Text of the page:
“Do you think we should tell the kids what really happened? What they don’t know won’t hurt them, right?”
Recently we received these questions when a parent accidentally ran over the sleeping, aging old family cat. What would you say if they asked you?
I’m wondering if you can help me with an immediate issue. Our dear friends have a 10 year old son & 8 year old daughter. They also had a 14 year old beloved cat until this morning – One of the parents accidentally ran over Ginger (she was sleeping under the car) this morning while leaving for work. The children were asleep so did not see any of this.
One parent thinks they should not ever tell the children that they ran over the cat, and that it died of natural causes. The other parent is conflicted about not being open, but also doesn’t want to lay this on the children. What would you recommend in this situation? As of now, the children know the cat died, but nothing about the accident.
When it comes to family rules, a common mistake parents make is not clearly defining the rules!
What is acceptable and what is not in a family can be a moving target depending on the whims of a parent’s mood, fatigue, or even their indigestion. One day shoes scattered in the entryway are ignored or simply kicked aside, and the next day it is a cardinal offense when a stressed parent trips over them. “You know better than to leave these here!” This inconsistency is a classic way that parents exasperate their children (See Ephesians 6:4).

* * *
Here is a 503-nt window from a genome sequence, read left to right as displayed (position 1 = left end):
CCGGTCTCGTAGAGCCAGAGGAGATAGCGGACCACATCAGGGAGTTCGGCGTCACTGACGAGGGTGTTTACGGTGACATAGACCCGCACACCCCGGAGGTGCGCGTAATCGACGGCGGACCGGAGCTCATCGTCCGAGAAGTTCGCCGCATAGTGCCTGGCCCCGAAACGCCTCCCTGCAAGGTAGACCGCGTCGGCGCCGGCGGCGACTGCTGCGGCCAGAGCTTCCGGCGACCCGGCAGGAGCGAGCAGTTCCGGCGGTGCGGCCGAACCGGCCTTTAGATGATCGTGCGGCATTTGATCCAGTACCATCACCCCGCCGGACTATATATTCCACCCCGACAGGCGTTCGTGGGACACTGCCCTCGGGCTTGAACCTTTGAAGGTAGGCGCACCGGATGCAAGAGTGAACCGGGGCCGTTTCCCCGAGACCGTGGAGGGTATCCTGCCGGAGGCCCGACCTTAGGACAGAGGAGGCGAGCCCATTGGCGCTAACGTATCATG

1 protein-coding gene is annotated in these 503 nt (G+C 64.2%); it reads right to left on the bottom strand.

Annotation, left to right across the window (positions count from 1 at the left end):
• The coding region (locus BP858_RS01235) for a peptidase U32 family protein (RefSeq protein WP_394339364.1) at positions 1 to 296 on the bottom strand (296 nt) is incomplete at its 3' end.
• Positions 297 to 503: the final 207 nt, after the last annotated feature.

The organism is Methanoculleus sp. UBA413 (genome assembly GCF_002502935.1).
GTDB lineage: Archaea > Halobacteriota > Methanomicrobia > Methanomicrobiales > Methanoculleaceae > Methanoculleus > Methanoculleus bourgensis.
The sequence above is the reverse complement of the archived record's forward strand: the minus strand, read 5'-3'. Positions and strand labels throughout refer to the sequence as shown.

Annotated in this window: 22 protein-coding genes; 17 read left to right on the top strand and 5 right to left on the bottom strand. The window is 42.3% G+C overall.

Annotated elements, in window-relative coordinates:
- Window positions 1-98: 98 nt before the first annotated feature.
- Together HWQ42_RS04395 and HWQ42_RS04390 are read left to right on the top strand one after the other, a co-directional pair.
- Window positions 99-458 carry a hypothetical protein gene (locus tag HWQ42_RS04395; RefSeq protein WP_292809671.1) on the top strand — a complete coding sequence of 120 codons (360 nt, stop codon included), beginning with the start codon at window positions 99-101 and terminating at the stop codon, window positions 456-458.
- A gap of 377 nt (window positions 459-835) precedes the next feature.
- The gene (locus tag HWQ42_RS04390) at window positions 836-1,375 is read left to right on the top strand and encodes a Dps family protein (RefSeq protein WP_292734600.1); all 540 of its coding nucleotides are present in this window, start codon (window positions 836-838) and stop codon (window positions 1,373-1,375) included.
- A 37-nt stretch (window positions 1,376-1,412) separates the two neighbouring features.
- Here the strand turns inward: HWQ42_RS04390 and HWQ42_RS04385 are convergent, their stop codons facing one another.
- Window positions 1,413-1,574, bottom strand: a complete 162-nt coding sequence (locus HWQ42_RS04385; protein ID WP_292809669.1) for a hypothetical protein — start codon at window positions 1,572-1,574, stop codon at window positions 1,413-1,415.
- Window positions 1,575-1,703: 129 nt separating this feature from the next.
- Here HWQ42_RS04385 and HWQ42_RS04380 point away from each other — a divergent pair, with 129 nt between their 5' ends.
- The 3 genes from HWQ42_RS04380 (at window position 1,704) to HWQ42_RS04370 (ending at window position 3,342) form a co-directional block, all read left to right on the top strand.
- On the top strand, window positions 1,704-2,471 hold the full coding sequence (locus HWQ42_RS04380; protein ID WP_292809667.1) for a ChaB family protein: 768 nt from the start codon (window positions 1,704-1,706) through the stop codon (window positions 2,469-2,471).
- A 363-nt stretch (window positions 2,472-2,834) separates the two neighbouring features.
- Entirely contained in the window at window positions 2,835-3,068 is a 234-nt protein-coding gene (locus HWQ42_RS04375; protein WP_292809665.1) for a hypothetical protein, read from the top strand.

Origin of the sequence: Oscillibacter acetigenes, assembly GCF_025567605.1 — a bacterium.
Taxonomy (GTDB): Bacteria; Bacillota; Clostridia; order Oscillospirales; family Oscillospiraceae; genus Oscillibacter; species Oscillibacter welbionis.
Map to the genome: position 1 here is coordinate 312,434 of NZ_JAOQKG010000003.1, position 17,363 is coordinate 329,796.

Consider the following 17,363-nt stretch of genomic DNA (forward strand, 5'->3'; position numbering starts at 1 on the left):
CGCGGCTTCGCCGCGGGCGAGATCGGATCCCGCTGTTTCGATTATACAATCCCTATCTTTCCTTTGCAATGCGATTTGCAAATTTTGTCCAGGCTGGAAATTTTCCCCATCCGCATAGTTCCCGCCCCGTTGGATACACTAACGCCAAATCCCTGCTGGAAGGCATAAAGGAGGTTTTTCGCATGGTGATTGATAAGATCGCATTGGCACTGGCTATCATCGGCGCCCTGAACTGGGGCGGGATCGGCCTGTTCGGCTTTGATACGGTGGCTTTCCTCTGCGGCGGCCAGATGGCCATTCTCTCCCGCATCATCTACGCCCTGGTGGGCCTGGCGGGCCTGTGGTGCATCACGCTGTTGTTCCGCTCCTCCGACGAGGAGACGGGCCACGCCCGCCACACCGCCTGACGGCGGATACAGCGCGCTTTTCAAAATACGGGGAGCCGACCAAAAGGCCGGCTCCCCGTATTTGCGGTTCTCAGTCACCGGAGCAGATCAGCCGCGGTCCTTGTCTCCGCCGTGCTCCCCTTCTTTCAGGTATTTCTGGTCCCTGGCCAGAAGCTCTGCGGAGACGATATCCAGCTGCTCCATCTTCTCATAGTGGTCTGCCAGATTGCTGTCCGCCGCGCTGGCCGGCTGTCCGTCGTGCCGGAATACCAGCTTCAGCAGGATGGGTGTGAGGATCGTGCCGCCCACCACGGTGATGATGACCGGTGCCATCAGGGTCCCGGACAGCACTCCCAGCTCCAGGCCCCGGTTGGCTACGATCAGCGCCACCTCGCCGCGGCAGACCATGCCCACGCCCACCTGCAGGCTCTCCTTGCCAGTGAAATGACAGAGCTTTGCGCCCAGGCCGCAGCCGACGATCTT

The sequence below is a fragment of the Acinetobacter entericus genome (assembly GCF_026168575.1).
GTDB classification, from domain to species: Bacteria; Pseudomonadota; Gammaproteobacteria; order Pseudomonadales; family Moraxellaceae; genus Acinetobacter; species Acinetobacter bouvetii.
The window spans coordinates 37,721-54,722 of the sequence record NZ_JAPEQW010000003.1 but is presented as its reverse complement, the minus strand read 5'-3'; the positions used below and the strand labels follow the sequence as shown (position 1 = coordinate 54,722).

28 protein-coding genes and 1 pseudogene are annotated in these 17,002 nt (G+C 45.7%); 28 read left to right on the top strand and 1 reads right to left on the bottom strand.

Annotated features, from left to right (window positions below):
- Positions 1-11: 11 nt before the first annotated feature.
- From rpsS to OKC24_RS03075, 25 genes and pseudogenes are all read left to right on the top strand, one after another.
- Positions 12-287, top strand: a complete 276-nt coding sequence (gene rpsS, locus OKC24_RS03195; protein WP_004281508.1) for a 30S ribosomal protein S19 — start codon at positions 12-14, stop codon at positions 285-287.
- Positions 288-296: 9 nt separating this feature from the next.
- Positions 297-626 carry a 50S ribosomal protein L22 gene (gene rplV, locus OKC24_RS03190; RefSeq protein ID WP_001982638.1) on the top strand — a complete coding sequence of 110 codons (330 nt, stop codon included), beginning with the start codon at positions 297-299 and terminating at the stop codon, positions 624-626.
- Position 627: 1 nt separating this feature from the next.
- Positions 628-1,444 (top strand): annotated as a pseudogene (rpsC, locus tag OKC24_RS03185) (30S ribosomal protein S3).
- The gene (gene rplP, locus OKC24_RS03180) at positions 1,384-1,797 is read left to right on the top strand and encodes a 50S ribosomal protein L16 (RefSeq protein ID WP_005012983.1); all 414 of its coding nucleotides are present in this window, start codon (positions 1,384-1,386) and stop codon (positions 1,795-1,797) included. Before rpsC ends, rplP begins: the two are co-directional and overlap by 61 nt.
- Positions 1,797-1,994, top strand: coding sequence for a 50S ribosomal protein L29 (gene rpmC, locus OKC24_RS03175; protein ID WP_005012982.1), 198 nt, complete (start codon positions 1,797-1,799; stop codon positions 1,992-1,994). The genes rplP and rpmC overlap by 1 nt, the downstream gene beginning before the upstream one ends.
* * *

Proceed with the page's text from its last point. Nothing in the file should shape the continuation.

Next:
“…he will turn the hearts of the parents to their children,
and the disobedient to the wisdom of the righteous” Luke 1:17
What if the way you disciplined your kids had the power to turn their hearts toward or away from the safety of your love, your home, and even God? We think it does. Our conclusion comes from extensive work with kids since 1985.
When kids steal, disobey, defy, cheat, lash out, or otherwise sin, in their hearts, they leave. They leave the safety of trustworthy relationships. They leave the safety of boundaries and limits placed for their protection. They leave the purposes for which God created them. These are acts of rebellion. All kids do this. All humans do this.
The way we are treated when we sin determines whether or not we’ll feel safe to return to the protection of the relationships, the love, the boundaries, and the purposes of God for our lives. In our years working in youth groups with other people’s kids we sometimes learned this the hard way. Many of the unchurched kids we were hoping to reach would quit coming after they were caught doing something they shouldn’t do – and disciplined. Especially if the discipline was reactive or shaming, we could pretty much guarantee that unless a strong relationship of grace was in place, we’d never see those kids again.
Sometimes, in spite of parents’ most graceful efforts to stay calm, connect well, and parent with grace, their kids still misbehave. They are “beloved sinners” (just like us) and need corrective guidance (just like we do), with the goal of helping them learn the powerful message, “You are responsible for your life, your relationships, and your decisions.”